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Sunday 22 April 2018
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HMP Spring Hill: considerable progress


HMP Spring Hill remained a safe and well-run prison, said Nick Hardwick, Chief Inspector of Prisons, publishing the report of an unannounced short follow-up inspection of the men's open jail in Buckinghamshire.


HMP Spring Hill's last inspection was in 2008. Inspectors reported then that it was adjusting to deal with national population pressures and a shift in focus, but remained a safe prison with an impressively purposeful regime and a proper focus on resettlement.


The 2008 inspection noted, however, that much of the accommodation was reaching the end of its useful life and that work was needed to improve health care and diversity. This inspection found the prison remained safe and well run, although the accommodation remained poor.

Inspectors were pleased to find that:

  • there was very little bullying and very few instances of self-harm
  • reception had improved and refurbishment had provided rooms where prisoners could be interviewed in private
  • security was proportionate and drug use was commendably low
  • staff-prisoner relationships were generally good, despite a weak personal officer scheme
  • the provision of health care had improved overall
  • there were very good educational and work opportunities, and partnerships with community organisations and local authorities had generated impressive training opportunities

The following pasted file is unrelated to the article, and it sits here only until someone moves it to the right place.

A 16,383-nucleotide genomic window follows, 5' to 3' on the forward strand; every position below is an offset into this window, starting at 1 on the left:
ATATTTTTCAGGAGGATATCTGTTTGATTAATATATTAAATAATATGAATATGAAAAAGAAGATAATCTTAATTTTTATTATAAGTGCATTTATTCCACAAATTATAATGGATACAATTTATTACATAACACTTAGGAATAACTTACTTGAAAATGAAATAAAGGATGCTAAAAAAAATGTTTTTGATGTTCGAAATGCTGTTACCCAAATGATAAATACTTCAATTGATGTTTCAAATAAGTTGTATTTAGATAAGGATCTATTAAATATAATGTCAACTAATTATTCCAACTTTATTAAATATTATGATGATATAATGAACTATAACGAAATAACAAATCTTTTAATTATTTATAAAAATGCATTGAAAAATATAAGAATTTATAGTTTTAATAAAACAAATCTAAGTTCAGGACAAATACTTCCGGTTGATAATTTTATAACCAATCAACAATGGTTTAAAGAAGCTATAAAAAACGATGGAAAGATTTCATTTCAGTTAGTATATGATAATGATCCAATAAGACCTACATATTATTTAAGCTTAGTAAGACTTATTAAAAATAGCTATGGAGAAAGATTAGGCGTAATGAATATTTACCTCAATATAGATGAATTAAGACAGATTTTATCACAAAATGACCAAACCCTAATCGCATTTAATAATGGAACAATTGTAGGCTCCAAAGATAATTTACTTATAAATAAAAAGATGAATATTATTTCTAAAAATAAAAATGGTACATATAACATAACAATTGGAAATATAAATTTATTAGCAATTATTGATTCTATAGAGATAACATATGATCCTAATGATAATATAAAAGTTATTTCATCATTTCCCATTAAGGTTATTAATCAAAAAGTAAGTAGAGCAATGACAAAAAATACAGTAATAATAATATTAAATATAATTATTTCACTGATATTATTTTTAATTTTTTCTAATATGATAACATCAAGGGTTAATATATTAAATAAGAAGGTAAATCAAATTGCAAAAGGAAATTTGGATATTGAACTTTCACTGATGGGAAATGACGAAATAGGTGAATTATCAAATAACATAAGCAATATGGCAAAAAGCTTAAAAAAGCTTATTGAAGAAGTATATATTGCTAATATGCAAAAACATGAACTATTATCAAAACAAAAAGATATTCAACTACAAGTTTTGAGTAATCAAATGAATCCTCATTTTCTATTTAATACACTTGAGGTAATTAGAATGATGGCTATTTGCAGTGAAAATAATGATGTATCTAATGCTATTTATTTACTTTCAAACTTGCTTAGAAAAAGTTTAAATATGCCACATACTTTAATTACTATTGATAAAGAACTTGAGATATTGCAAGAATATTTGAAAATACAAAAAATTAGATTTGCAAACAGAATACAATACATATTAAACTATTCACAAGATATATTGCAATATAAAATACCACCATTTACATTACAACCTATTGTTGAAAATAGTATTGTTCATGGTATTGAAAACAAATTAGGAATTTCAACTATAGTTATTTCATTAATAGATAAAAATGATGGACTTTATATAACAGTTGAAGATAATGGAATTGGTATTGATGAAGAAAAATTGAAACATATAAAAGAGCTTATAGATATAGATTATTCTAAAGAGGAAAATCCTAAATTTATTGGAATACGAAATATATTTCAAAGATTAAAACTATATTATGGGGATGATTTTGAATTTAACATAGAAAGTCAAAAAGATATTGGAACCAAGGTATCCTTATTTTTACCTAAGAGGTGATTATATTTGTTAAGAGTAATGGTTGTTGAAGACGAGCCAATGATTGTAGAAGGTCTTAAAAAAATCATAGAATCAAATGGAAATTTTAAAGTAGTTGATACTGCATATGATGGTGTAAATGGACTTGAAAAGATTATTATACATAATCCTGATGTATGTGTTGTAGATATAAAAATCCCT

• resettlement provision was generally good with positive outcomes while offender management and public protection was very good.

However, inspectors were concerned to find that:

  • despite some refurbishment, most prisoner accommodation remained in poor condition and had deteriorated in some areas
  • although diversity work had improved, there remained significant gaps in planning care for prisoners with disabilities and older prisoners.

Nick Hardwick said:

"Overall this was a good inspection. The prison has made considerable progress in many important areas. Spring Hill  shows clearly the benefit that positive personal relationships can have along with an integrated working day that reflects life beyond prison. We have identified some areas that still require work but we acknowledge the improvements made by the establishment."

Michael Spurr, Chief Executive Officer of the National Offender Management Service (NOMS), said:

"I am very pleased the Chief Inspector has acknowledged the progress made at Spring Hill. It is a tribute to the Governor and staff that it is a safe environment, that staff-prisoner relationships are good, and that offender management and resettlement are well managed.

"The work that Spring Hill does helps reduce re-offending and ensures the public are better protected."

View the HMP Spring Hill report.


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Ministry of Justice